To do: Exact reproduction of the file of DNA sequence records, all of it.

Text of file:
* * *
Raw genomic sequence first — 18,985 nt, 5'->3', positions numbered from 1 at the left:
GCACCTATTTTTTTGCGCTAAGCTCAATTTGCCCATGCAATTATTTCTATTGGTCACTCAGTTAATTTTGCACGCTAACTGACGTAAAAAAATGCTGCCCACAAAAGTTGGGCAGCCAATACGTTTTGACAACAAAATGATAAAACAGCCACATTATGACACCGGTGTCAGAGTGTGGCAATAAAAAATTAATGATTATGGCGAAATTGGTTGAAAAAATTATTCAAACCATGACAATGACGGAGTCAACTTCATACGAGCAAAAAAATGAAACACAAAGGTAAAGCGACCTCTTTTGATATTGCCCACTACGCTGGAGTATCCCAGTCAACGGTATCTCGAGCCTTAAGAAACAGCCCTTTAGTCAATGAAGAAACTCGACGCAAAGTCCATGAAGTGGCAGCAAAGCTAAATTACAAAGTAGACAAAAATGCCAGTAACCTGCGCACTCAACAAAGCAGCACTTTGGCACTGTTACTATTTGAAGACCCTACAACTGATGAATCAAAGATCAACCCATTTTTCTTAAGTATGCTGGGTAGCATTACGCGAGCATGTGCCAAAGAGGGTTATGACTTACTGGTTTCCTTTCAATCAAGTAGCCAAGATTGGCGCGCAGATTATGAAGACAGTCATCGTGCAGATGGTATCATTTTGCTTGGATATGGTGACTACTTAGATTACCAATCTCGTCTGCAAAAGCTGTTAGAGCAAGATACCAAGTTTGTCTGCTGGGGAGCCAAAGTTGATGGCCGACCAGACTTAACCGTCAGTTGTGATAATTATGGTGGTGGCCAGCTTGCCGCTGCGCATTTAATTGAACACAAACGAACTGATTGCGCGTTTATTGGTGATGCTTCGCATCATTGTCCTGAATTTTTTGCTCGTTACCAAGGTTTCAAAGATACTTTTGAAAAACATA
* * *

Raw genomic sequence first — 18,985 nt, 5'->3', positions numbered from 1 at the left:
GCACCTATTTTTTTGCGCTAAGCTCAATTTGCCCATGCAATTATTTCTATTGGTCACTCAGTTAATTTTGCACGCTAACTGACGTAAAAAAATGCTGCCCACAAAAGTTGGGCAGCCAATACGTTTTGACAACAAAATGATAAAACAGCCACATTATGACACCGGTGTCAGAGTGTGGCAATAAAAAATTAATGATTATGGCGAAATTGGTTGAAAAAATTATTCAAACCATGACAATGACGGAGTCAACTTCATACGAGCAAAAAAATGAAACACAAAGGTAAAGCGACCTCTTTTGATATTGCCCACTACGCTGGAGTATCCCAGTCAACGGTATCTCGAGCCTTAAGAAACAGCCCTTTAGTCAATGAAGAAACTCGACGCAAAGTCCATGAAGTGGCAGCAAAGCTAAATTACAAAGTAGACAAAAATGCCAGTAACCTGCGCACTCAACAAAGCAGCACTTTGGCACTGTTACTATTTGAAGACCCTACAACTGATGAATCAAAGATCAACCCATTTTTCTTAAGTATGCTGGGTAGCATTACGCGAGCATGTGCCAAAGAGGGTTATGACTTACTGGTTTCCTTTCAATCAAGTAGCCAAGATTGGCGCGCAGATTATGAAGACAGTCATCGTGCAGATGGTATCATTTTGCTTGGATATGGTGACTACTTAGATTACCAATCTCGTCTGCAAAAGCTGTTAGAGCAAGATACCAAGTTTGTCTGCTGGGGAGCCAAAGTTGATGGCCGACCAGACTTAACCGTCAGTTGTGATAATTATGGTGGTGGCCAGCTTGCCGCTGCGCATTTAATTGAACACAAACGAACTGATTGCGCGTTTATTGGTGATGCTTCGCATCATTGTCCTGAATTTTTTGCTCGTTACCAAGGTTTCAAAGATACTTTTGAAAAACATA